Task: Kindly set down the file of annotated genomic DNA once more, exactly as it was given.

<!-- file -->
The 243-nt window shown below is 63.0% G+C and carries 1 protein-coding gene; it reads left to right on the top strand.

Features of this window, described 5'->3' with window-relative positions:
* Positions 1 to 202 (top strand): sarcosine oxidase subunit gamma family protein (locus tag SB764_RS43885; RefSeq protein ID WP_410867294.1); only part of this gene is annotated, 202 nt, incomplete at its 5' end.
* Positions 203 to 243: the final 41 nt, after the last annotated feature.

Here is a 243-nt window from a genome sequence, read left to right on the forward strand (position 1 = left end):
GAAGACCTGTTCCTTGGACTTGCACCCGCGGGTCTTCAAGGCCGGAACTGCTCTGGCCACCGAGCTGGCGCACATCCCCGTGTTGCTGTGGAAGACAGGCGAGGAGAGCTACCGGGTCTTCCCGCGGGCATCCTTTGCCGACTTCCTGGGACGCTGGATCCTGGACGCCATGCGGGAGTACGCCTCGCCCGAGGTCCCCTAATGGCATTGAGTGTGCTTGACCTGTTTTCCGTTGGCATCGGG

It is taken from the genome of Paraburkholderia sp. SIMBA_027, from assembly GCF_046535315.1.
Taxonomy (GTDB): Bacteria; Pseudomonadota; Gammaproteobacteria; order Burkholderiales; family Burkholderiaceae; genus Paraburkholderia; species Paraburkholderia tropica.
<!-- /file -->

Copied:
The 243-nt window shown below is 63.0% G+C and carries 1 protein-coding gene; it reads left to right on the top strand.

Features of this window, described 5'->3' with window-relative positions:
* Positions 1 to 202 (top strand): sarcosine oxidase subunit gamma family protein (locus tag SB764_RS43885; RefSeq protein ID WP_410867294.1); only part of this gene is annotated, 202 nt, incomplete at its 5' end.
* Positions 203 to 243: the final 41 nt, after the last annotated feature.

Here is a 243-nt window from a genome sequence, read left to right on the forward strand (position 1 = left end):
GAAGACCTGTTCCTTGGACTTGCACCCGCGGGTCTTCAAGGCCGGAACTGCTCTGGCCACCGAGCTGGCGCACATCCCCGTGTTGCTGTGGAAGACAGGCGAGGAGAGCTACCGGGTCTTCCCGCGGGCATCCTTTGCCGACTTCCTGGGACGCTGGATCCTGGACGCCATGCGGGAGTACGCCTCGCCCGAGGTCCCCTAATGGCATTGAGTGTGCTTGACCTGTTTTCCGTTGGCATCGGG

It is taken from the genome of Paraburkholderia sp. SIMBA_027, from assembly GCF_046535315.1.
Taxonomy (GTDB): Bacteria; Pseudomonadota; Gammaproteobacteria; order Burkholderiales; family Burkholderiaceae; genus Paraburkholderia; species Paraburkholderia tropica.